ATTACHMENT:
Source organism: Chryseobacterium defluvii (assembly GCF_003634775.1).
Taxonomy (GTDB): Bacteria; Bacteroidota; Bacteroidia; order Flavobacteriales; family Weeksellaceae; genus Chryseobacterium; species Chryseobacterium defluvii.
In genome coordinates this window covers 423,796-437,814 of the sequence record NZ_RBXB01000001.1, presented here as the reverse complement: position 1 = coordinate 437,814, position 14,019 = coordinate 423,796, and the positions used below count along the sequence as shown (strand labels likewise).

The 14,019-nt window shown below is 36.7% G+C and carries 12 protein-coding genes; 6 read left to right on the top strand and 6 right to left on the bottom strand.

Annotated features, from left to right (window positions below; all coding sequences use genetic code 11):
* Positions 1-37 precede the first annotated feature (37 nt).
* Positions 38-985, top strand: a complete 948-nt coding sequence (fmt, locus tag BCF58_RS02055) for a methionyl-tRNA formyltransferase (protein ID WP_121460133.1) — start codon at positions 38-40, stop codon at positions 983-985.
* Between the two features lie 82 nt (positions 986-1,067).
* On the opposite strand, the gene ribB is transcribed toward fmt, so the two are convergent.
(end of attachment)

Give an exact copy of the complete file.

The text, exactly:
Source organism: Chryseobacterium defluvii (assembly GCF_003634775.1).
Taxonomy (GTDB): Bacteria; Bacteroidota; Bacteroidia; order Flavobacteriales; family Weeksellaceae; genus Chryseobacterium; species Chryseobacterium defluvii.
In genome coordinates this window covers 423,796-437,814 of the sequence record NZ_RBXB01000001.1, presented here as the reverse complement: position 1 = coordinate 437,814, position 14,019 = coordinate 423,796, and the positions used below count along the sequence as shown (strand labels likewise).

The 14,019-nt window shown below is 36.7% G+C and carries 12 protein-coding genes; 6 read left to right on the top strand and 6 right to left on the bottom strand.

Annotated features, from left to right (window positions below; all coding sequences use genetic code 11):
* Positions 1-37 precede the first annotated feature (37 nt).
* Positions 38-985, top strand: a complete 948-nt coding sequence (fmt, locus tag BCF58_RS02055) for a methionyl-tRNA formyltransferase (protein ID WP_121460133.1) — start codon at positions 38-40, stop codon at positions 983-985.
* Between the two features lie 82 nt (positions 986-1,067).
* On the opposite strand, the gene ribB is transcribed toward fmt, so the two are convergent.